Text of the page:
A Boy Named Stu
About a year ago, I responded to a post on pokerpoker.ca advertising a small buy-in home tourney in Vanier. I showed up to find a small apartment and about 5 or 6 younger guys who seemed for the most part to know each other but, not really know much about poker. I played the tournament and started running over the table. Of the group, there was only one player who seemed to know what he was doing and he seemed to be taking things quite seriously. Surprisingly, this player was the youngest of the bunch and not so surprisingly, we ended up as the final two.

I played the head's up battle with him even more loosely and aggressively than I had played before. This kid was so damn tight I just figured I could buy every pot from him. As is usually the case when you underestimate an opponent, I got caught speeding a number of times and ended up placing 2nd.

I later convinced the boys to play a small cash game and cleaned them out whithin a few hands (how I miss the old days when there were still soft little home games that you could go and plunder).

I never forgot that kid. I was really impressed with his apparent dedication to the game at such a young age. A few months went by and then I started seeing him again at the odd home game. We never really had a chance to play together at any of these events but I was aware of his presence and knew that he was on his way to becoming a fine player.

Approximately six months ago, I learned that that self-same kid (whom I now knew was named Stuart and known as "Skippy" or "Stu" to his friends) had started dealing at one of the local casino-style poker venues in the city. It was a place that I did not frequent as much and 3 months went by before I started playing there more regularly and had the pleasure of having him deal for me. By this point we had gotten to know each other's reputation a bit better through our various posts on pokerpoker.ca. Just like the game of poker itself, Stu took his new job very seriously and was energetic about promoting his new workplace and dedicated to becoming the best dealer he could. I admire that.

Apparently, our boy Stu never forgot that little tournament in Vanier and he was itching for another chance to play me head's up. So, last week I agreed to play a best of five series with him for 20$ a game.

I don't consider myself a great head's up player. I've done alright online with the little 10$ SnGs but the competitiuon there is really weak. So, I had no expectations out of my head's up battle with Skippy. The only thing I knew for certain was that if I lost (especially if I lost badly) I would never hear the end of it. So, even though the money was small, the stakes were pretty high for me.

Things got off to a bad start as history repeated itself in the first game and I got caught speeding pretty badly putting him ahead 1-0 (why can't I learn my lessons the first time!). In the second game I ended up all in with KJ vs. KT on a king high board and the Skippster spiked a ten on the river to take a commanding lead. At that point, the venue where we were playing needed the table to run a cash game and Stu had work to do as a dealer so we promised to continue our match at a later date.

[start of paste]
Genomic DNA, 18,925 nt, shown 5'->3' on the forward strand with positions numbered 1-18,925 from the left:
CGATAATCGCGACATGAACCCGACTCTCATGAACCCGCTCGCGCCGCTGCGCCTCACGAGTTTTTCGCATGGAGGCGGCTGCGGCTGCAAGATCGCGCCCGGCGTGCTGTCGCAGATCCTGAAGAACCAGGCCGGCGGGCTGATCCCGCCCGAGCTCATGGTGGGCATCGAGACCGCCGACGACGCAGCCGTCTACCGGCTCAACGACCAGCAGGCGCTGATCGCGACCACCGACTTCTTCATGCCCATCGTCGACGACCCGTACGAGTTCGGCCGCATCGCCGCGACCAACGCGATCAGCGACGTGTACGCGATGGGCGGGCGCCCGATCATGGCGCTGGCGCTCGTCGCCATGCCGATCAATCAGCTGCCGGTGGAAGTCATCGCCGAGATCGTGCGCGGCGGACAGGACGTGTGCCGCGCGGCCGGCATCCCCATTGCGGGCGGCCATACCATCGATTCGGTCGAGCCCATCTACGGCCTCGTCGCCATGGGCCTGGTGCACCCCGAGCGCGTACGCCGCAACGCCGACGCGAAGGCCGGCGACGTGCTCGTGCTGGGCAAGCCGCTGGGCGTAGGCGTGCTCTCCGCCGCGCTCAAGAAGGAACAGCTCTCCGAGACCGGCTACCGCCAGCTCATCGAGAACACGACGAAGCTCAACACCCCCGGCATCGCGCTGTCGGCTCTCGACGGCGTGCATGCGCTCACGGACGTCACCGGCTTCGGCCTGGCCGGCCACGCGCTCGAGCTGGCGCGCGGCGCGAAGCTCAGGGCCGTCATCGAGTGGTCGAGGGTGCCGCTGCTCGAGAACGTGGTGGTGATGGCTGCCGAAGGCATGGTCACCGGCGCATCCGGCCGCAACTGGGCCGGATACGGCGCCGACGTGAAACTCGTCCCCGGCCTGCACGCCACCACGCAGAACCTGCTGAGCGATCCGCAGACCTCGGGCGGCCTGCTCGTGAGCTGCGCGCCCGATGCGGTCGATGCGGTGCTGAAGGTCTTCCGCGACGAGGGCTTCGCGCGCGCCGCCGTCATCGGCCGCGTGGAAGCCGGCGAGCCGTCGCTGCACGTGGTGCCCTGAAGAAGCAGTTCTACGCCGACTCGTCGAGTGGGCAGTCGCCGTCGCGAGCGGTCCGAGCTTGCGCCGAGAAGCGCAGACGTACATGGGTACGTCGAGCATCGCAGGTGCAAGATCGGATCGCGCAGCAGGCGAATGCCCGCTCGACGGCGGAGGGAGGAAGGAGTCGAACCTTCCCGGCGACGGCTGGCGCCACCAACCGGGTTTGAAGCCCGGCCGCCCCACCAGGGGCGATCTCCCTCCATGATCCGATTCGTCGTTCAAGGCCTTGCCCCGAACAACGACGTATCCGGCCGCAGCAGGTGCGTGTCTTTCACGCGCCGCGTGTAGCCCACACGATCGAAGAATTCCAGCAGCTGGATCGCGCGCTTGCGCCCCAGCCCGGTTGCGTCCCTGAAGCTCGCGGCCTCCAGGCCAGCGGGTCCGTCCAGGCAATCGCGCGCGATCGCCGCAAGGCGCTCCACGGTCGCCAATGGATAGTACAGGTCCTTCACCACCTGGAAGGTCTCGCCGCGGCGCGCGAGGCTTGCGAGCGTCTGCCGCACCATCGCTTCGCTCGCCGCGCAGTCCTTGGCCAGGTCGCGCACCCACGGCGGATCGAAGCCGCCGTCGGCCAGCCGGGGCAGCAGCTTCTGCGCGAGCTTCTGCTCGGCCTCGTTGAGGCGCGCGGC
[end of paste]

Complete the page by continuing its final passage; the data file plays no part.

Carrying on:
That later date came yesterday and we sat down last night to finish the match. I have to say that I spent some time re-evaluating my strategy over the last week and I was much more prepared for these games than I had been for the first two. This is mainly because I feel Stu had an edge over me at the beginning since he has been watching me play as a dealer and has had the opportunity to read my blog and many elaborate posts on pokerpoker that describe the way I play. With the first two games under my belt I had enough information to make a bit of a game plan. I know he is reading this right now, so I won't divulge what that plan was since we'll more than likely play again.

Our first match of last night (which was the third in the series) ended when I flopped a set of 4s vs. Skippy's 2 pair. He raised preflop with KQ, I called with pocket 4s. The flop came K-4-x I lead out. He raised, I called. The turn came a Q. I checked. He put 95% of his stack in the middle. I pushed. He called. It's now 2-1 Skippy.

In the next match, I called with 8-10 offsuit and the board came 10-6-10. By the end of that hand I put skip all-in minus 10 chips. He just called, leaving him room to make a hollywood style come back (which was my intent). Sadly, this is Ottawa, not Tinseltown and the game went to me, making it a tie at 2-2.

The final game ended when I flopped a set of Queens and got Stu to commit the majority of his stack after he hit second pair on the river. So, after winning three consecutive games, the match went to me.

This match served as good practice for the upcoming "Annual Head's Up Championship" here in Ottawa. I was happy with my play throughout and I have no doubts that Stu and I will play another one of these real soon.

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